My partner and I have bought a house in Adelaide, our first small piece of ground. With the excitement, anxiety, paperwork, money story and moving boxes has come a surprise serving of white, colonial guilt and responsibility that we didn’t experience when buying our previous apartment in the sky.
We live on the land of the Kaurna people. We have exchanged money for land that was never ceded. We continue to benefit from the ongoing dispossession of South Australia’s First People.
With those acknowledgements comes a new personal approach to reparations: that for each year we own this Adelaide home, we will make a donation of the amount we pay in Council Rates to an Aboriginal-owned and led not-for-profit organisation, starting with Tandanya in 2019 and 2020 and the Aboriginal Legal Rights Movement in 2021.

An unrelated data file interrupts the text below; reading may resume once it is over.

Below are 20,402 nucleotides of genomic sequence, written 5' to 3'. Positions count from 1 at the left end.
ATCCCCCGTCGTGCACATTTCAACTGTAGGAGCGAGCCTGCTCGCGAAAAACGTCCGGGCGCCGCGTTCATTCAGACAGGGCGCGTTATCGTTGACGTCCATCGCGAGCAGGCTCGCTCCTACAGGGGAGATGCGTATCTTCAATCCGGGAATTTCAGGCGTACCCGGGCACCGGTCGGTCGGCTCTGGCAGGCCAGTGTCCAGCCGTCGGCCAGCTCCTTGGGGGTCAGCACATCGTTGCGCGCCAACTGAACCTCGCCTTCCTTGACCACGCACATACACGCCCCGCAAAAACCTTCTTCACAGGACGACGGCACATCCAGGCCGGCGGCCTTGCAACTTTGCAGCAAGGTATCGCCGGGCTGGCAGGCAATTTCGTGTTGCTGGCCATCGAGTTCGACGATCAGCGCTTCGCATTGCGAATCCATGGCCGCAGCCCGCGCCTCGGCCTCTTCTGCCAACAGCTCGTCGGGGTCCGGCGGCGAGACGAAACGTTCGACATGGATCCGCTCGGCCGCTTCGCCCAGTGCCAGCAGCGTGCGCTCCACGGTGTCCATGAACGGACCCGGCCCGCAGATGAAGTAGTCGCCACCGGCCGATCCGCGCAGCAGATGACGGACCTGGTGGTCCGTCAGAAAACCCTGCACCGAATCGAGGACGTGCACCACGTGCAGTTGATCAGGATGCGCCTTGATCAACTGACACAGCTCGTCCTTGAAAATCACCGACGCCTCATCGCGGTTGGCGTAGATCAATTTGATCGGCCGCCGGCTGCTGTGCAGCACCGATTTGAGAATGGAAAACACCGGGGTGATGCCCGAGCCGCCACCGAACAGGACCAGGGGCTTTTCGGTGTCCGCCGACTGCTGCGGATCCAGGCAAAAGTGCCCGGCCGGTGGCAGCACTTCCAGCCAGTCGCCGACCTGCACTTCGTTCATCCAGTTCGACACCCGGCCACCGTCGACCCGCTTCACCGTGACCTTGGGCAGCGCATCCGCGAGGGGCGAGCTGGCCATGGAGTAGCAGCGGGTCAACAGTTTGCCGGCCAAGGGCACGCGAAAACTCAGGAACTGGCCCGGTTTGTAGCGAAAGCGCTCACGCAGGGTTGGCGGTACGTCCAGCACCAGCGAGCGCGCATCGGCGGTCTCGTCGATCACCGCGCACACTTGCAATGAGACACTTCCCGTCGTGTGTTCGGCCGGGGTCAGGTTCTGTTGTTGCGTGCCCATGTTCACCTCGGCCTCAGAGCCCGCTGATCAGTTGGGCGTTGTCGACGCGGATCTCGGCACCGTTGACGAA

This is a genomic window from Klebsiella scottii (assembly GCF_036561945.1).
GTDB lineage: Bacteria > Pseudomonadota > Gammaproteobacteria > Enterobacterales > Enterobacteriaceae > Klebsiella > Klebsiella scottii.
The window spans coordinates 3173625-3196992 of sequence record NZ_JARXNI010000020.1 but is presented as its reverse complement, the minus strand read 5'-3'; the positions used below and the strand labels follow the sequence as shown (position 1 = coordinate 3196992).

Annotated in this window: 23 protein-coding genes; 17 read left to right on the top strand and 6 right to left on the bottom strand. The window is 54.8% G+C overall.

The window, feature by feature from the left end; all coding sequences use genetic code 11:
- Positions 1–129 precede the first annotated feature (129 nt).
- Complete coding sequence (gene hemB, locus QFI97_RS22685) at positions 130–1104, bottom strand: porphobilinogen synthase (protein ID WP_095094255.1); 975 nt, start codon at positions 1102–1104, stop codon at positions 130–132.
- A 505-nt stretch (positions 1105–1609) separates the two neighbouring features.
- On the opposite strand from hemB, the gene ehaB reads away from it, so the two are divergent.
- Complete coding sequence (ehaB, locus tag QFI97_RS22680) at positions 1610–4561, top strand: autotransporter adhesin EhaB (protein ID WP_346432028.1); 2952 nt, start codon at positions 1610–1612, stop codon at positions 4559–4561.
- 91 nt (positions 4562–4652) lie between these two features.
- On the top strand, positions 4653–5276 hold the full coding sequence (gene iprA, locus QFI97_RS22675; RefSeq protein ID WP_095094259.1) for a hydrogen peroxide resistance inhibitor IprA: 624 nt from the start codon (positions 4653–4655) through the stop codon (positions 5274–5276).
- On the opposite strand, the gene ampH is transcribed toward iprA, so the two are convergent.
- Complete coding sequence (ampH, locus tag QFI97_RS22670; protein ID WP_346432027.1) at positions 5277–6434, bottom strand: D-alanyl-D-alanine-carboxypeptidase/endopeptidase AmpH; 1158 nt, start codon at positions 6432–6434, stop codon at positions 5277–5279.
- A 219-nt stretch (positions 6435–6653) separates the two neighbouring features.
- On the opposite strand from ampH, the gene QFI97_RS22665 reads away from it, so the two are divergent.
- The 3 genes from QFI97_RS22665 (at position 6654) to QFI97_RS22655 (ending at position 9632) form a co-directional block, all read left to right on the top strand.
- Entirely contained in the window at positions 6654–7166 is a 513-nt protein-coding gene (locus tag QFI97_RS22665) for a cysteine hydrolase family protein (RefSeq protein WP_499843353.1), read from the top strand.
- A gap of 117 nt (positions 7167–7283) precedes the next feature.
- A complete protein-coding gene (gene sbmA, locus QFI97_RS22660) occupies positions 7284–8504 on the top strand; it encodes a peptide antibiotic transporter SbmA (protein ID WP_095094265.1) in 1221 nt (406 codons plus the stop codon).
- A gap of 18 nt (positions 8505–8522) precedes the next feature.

We do not offer this small act as a solution, but as an expression of solidarity.
We do not offer it as a perfect model, but as an addition to the growing list of grassroots reparations going on worldwide, and as the start of an idea on which we’ll consult and build.
And we do not offer it as a way of signalling our virtue, but as a contribution to the ongoing conversation about privilege, respect and what it means to be an Australian.
- Whether you’re listening or not, Australia is a nation of white privilege (Marcus Woolombi Waters in the Sydney Morning Herald)